To be more specific, the plastic they're getting rid of is the black stuff, especially trays. That tends not to be recyclable, as sorting machines can't see it. In September 2018, Lidl said they were starting with the plastic that comes with fruit and vegetables (then moving on to meat, poultry, and seafood), and they said it would make a huge difference. They expect to see a reduction of waste by about 100,000 pounds each year once the transition is complete.

They say that's just the beginning of plans, and customers can expect to see more changes down the road, like making 100 percent of the packaging on their private label brands either widely recyclable, able to be reused, or designed to be refilled.

There's a wide variety of store concepts

Lidl has a surprisingly wide variety of store types and layouts, and the one that shows up in your town might bear little resemblance to your aunt's Lidl.

Take the "Prototype Store," which is ultra-modern, ultra-sustainable, with wide aisles (and parking spaces) and a focus on "creat[ing] an enjoyable shopping experience". In other words, it's your standard, stand-alone Lidl (that's very different from the bare-bones European stores). Then, there's "Special Stores," and those are the ones they'll set up in, say, a historic town. That's the one that's set up inside an old Masonic lodge or fire station, and it's their way of essentially converting historic buildings into modern Lidl stores.

They've also got plans for "Mixed-Use Concept Stores," which are the ones that take over relatively small spaces in cities and urban spaces, which is a little different from their "Shopping Center Stores" — which are, of course, Lidl as either a tenant in or owner of a shopping center and sharing space with other retailers.

When Lidl opens on its own, it tends to be much bigger than their closest competitor. According to Winsight, the first Lidl stores to open in the US were more than twice the size of a standard Aldi, coming in at 36,000 square feet. There are other, smaller stores also in Lidl's architectural catalogue, though, and the first one opened in Maryland in January 2019.

Their private label brands support some worthy causes

If you like supporting charities with your purchases, there are a few partnerships Lidl has already made in the US to continue a tradition they've already established in their European stores. In 2018, Lidl learned that 15-year-old Virginia resident Eric McKay was a huge fan of their peanut butter. Store Brands says that after he tweeted them, they told him they would hook him up with a lifetime supply if he got 72,000 retweets. He did, and they did... but the story doesn't end there.

Not long after he got his first pallet of peanut butter, the government shutdown happened. McKay's father was a federal worker, and the family knew many impacted by the shutdown. When Lidl found out that he was going to help families by giving away some of his peanut butter, they reached out to him again — and in April 2019, they kicked off an autism awareness campaign that featured special jars of peanut butter with McKay's picture on them, a donation to charity, and special, sensory-friendly shopping hours.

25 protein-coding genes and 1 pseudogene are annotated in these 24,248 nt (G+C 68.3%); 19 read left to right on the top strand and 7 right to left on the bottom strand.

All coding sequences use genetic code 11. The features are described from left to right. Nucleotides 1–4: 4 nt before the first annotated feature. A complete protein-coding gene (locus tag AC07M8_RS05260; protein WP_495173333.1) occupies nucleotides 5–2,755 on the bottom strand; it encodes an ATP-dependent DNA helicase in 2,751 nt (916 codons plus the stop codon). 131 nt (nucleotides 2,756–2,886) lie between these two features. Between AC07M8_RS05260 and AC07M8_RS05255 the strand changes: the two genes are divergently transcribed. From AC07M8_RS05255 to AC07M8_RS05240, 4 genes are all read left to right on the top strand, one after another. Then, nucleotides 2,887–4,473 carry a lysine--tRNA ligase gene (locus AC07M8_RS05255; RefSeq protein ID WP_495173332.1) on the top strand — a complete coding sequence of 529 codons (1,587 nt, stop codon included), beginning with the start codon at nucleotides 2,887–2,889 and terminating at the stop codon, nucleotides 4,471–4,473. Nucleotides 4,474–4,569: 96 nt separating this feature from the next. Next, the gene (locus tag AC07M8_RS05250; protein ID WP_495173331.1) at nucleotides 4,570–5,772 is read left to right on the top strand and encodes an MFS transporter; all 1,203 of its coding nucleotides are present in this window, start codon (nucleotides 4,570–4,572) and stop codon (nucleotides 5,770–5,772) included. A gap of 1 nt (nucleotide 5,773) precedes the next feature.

They've also done different partnerships in different countries. In Germany, for example, they launched a mineral water (via ESM) and dedicated a portion of the sales to SOS Kinderdorf e.V (SOS Children's Village), while in Ireland, they pledged money to the youth mental health charity Jigsaw.

They've had massive leadership problems

Lidl might be huge in their native Germany and throughout the EU, but they've struggled to find their feet in the US. Even as that's been going on during their newest endeavor, they've had a shocking amount of leadership turnover across their divisions.

According to Grocery Dive, Lidl CEO Jesper Hojer stepped down unexpectedly for "personal reasons" in 2019, and he'd only been CEO for a relatively short two years. His departure came only months after Lidl sister company Kaufland lost their CEO.  Hojer's predecessor was only CEO for less than three years before he left, citing conflict with Lidl's owners over the direction the store should go.

It hasn't been much better in the US. They went through three CEOs between 2015 and early 2019, and it's all been happening as Klaus Gehrig, the CEO of Lidl's parent company, the Schwarz Group, made no secret of the fact he wasn't at all happy with the way things were going in the US. He even termed the US stores "glass palaces," and given Lidl's basement-bargain reputation, that's a pretty strong insult. The conflict seems to be real.

Lidl Italia had problems with the mob

In 2017, Reuters reported some tantalizing but scant details on an ongoing investigation that came to a head in May. Four Lidl offices — which were responsible for overseeing around 200 stores in northern Italy — were raided and seized for their connections to the Laudani crime family.

While Lidl wasn't being investigated for the connections, their managers were. Information on just what they suspected was vague, but they did report it had something to do with the mafia strong arming changes to contracts for their benefit, and it's clear the investigation into those connections is ongoing.

They branched out into fashion

Lidl made their fortune in the grocery business and — like Aldi — by advertising limited-time, weekly deals on other products they scored big on. They're branching out, though, and in 2017 they announced they were going to be partnering with Heidi Klum for their own affordable but fashionable clothing line.

According to The Irish Times, Klum's Lidl line is her first complete fashion line, and Klum has said it's the combination of Lidl's international reach and reputation for affordability that means it's a perfect market for her, and that she's psyched to have her clothes on sale at a store that's mostly known as a supermarket. "I'm proud to have a range in the supermarket; I wanted to put it in everyone's faces that we are in a supermarket," she's said.